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Do “untranslatable words” really exist?

And the rest of the week’s best writing on books and related subjects.

English-Chinese dictionaries in a Beijing bookshop. Tim Graham/Getty Images
Constance Grady is a senior correspondent on the Culture team for Vox, where since 2016 she has covered books, publishing, gender, celebrity analysis, and theater.

Welcome to Vox’s weekly book link roundup, a curated selection of the internet’s best writing on books and related subjects. Here’s the best the web has to offer for the week of January 5, 2020.

Scott is also the author of a series of spy novels set in ancient Rome, which were published under the name MC Scott – a deliberate decision by her publisher before the first, Rome: The Emperor’s Spy, was published in 2010. “They made my name gender neutral because somebody had said ‘nobody in Tesco will buy a spy book by a woman’,” says Scott. “I don’t think that would happen now. Publishing has become much more gender-blind. If it’s a good book they’ll publish it, whereas before it was: ‘Only blokes can write this’.”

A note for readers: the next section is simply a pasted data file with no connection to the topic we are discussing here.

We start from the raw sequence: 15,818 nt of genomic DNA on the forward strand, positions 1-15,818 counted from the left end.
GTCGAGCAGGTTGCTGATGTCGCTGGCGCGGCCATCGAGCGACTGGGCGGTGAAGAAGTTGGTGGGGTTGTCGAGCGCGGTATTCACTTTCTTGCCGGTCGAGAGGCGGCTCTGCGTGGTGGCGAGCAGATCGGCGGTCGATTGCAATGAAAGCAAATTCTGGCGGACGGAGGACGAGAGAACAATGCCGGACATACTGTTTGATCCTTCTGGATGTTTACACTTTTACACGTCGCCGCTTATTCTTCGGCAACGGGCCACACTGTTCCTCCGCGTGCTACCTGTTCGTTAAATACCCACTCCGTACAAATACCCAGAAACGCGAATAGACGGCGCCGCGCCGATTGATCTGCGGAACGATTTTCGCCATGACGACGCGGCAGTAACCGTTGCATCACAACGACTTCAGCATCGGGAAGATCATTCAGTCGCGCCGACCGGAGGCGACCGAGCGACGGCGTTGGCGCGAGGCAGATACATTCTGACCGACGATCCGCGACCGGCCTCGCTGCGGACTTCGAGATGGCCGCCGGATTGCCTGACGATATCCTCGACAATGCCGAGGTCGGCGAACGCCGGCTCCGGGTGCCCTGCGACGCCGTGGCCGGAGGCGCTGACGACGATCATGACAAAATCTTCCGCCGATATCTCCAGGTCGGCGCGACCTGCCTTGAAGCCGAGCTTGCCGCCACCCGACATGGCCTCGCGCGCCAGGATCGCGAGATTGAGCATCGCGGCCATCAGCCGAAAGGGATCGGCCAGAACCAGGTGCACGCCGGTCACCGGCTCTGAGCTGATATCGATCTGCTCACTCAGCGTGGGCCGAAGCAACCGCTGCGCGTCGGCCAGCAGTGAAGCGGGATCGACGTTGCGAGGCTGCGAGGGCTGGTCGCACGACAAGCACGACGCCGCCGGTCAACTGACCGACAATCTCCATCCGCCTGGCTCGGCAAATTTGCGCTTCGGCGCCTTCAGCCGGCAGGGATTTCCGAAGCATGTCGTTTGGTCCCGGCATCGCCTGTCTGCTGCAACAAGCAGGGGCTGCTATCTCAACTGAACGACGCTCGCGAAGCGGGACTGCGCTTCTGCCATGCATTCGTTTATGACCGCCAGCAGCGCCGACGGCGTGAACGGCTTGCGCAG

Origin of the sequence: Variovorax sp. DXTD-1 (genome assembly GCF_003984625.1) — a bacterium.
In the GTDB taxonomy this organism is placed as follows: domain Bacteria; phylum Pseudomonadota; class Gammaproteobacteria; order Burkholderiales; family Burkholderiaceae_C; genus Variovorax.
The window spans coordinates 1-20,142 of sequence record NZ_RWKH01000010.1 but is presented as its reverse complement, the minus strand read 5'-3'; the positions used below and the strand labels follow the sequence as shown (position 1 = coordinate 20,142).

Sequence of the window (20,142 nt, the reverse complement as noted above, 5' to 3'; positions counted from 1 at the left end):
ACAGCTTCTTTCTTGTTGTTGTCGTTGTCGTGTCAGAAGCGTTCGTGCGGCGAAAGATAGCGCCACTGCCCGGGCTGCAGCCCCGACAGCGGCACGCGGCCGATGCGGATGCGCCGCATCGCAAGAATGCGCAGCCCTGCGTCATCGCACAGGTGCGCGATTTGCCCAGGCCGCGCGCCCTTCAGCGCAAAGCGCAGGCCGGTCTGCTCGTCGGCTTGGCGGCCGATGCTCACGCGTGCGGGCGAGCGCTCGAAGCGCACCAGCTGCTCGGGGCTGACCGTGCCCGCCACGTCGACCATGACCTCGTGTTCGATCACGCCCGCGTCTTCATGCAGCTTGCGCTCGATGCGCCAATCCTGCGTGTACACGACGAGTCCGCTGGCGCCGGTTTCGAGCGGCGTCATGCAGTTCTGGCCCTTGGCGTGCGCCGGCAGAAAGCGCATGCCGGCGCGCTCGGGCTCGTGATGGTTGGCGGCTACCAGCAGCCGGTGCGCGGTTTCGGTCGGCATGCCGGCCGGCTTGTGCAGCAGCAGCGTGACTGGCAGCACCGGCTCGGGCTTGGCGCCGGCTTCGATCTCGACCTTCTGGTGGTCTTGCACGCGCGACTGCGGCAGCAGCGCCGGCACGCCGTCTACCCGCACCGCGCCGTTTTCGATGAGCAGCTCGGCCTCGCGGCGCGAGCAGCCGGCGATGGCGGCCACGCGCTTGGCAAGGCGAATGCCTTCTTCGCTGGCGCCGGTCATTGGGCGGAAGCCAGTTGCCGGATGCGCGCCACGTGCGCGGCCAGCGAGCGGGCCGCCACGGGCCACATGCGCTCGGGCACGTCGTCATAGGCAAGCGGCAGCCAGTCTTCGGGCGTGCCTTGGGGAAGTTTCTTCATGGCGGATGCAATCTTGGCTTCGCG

One of the most important aspects of the Saunders aesthetic is something that might be termed “bonelessness.” A boneless story doesn’t begin with an idea for a central conflict, or with an outline, or with any other structural design. A boneless story has no skeleton. That doesn’t mean that there’s no action. To the contrary, Saunders’s stories are packed with incident. But the stories accumulate beat by beat. As a general rule, Saunders doesn’t conceive of plots in advance, but rather tries to write one funny, interesting moment, and then another funny, interesting moment, and so on. A Saunders story grows like a fungus.

  • Medium’s Zora, a vertical for women of color, has put together the Zora Canon, a list of the 100 best books written by African American women: